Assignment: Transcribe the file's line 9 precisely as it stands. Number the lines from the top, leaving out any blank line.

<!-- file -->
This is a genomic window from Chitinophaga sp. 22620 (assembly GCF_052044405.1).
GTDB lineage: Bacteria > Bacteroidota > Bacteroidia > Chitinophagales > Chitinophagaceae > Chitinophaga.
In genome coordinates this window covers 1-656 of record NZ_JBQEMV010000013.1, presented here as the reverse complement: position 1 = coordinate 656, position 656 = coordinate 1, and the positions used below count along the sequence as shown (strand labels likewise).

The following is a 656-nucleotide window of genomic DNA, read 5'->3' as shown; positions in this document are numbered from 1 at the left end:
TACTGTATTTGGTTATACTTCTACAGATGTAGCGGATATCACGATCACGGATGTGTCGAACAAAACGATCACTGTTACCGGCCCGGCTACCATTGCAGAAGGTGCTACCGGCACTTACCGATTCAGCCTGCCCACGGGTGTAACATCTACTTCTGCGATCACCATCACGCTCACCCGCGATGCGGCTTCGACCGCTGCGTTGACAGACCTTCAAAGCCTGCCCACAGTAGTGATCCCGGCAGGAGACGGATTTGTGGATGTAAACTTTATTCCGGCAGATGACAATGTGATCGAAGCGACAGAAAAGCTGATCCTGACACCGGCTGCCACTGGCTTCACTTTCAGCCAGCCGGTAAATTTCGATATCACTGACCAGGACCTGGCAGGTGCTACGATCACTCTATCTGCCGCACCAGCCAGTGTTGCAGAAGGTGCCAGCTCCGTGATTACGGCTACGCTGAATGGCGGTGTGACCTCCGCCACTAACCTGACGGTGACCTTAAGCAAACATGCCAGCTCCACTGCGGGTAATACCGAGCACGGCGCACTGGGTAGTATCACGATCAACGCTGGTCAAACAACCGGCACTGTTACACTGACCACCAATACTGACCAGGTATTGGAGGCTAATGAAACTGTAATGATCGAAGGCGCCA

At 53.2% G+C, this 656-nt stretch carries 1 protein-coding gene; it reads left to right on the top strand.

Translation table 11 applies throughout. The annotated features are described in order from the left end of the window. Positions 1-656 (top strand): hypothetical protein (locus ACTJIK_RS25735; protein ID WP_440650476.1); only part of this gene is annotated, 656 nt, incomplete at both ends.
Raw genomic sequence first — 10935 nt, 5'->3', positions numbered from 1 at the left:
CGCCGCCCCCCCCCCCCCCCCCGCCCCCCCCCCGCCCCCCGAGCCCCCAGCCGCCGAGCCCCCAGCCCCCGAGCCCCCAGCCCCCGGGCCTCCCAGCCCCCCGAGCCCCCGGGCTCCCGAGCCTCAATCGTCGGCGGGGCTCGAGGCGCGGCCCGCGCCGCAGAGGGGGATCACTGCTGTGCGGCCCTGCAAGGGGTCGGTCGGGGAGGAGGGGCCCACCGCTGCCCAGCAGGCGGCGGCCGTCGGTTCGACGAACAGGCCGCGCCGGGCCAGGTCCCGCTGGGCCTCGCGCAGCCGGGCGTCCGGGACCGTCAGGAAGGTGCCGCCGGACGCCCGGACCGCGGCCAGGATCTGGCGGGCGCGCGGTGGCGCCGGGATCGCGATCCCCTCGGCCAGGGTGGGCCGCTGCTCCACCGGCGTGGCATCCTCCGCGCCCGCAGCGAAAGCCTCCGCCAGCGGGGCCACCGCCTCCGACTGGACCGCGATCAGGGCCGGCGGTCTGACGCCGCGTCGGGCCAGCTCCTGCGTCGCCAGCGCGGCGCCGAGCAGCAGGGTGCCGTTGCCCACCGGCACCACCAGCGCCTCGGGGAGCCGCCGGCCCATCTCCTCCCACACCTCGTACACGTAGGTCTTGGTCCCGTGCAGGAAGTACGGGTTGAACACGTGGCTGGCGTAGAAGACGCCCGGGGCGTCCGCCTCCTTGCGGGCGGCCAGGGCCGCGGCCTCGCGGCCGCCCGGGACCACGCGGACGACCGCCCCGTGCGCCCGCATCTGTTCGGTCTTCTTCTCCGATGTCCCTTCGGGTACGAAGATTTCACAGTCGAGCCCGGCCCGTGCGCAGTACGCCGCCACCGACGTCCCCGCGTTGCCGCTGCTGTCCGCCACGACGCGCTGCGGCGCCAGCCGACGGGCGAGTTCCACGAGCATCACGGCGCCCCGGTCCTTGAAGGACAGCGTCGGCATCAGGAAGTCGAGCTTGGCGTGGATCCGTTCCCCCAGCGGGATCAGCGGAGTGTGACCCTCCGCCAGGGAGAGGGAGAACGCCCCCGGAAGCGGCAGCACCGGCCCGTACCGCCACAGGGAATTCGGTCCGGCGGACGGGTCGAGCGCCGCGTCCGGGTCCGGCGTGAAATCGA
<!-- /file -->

CGCCGCCCCCCCCCCCCCCCCCGCCCCCCCCCCGCCCCCCGAGCCCCCAGCCGCCGAGCCCCCAGCCCCCGAGCCCCCAGCCCCCGGGCCTCCCAGCCCCCCGAGCCCCCGGGCTCCCGAGCCTCAATCGTCGGCGGGGCTCGAGGCGCGGCCCGCGCCGCAGAGGGGGATCACTGCTGTGCGGCCCTGCAAGGGGTCGGTCGGGGAGGAGGGGCCCACCGCTGCCCAGCAGGCGGCGGCCGTCGGTTCGACGAACAGGCCGCGCCGGGCCAGGTCCCGCTGGGCCTCGCGCAGCCGGGCGTCCGGGACCGTCAGGAAGGTGCCGCCGGACGCCCGGACCGCGGCCAGGATCTGGCGGGCGCGCGGTGGCGCCGGGATCGCGATCCCCTCGGCCAGGGTGGGCCGCTGCTCCACCGGCGTGGCATCCTCCGCGCCCGCAGCGAAAGCCTCCGCCAGCGGGGCCACCGCCTCCGACTGGACCGCGATCAGGGCCGGCGGTCTGACGCCGCGTCGGGCCAGCTCCTGCGTCGCCAGCGCGGCGCCGAGCAGCAGGGTGCCGTTGCCCACCGGCACCACCAGCGCCTCGGGGAGCCGCCGGCCCATCTCCTCCCACACCTCGTACACGTAGGTCTTGGTCCCGTGCAGGAAGTACGGGTTGAACACGTGGCTGGCGTAGAAGACGCCCGGGGCGTCCGCCTCCTTGCGGGCGGCCAGGGCCGCGGCCTCGCGGCCGCCCGGGACCACGCGGACGACCGCCCCGTGCGCCCGCATCTGTTCGGTCTTCTTCTCCGATGTCCCTTCGGGTACGAAGATTTCACAGTCGAGCCCGGCCCGTGCGCAGTACGCCGCCACCGACGTCCCCGCGTTGCCGCTGCTGTCCGCCACGACGCGCTGCGGCGCCAGCCGACGGGCGAGTTCCACGAGCATCACGGCGCCCCGGTCCTTGAAGGACAGCGTCGGCATCAGGAAGTCGAGCTTGGCGTGGATCCGTTCCCCCAGCGGGATCAGCGGAGTGTGACCCTCCGCCAGGGAGAGGGAGAACGCCCCCGGAAGCGGCAGCACCGGCCCGTACCGCCACAGGGAATTCGGTCCGGCGGACGGGTCGAGCGCCGCGTCCGGGTCCGGCGTGAAATCGA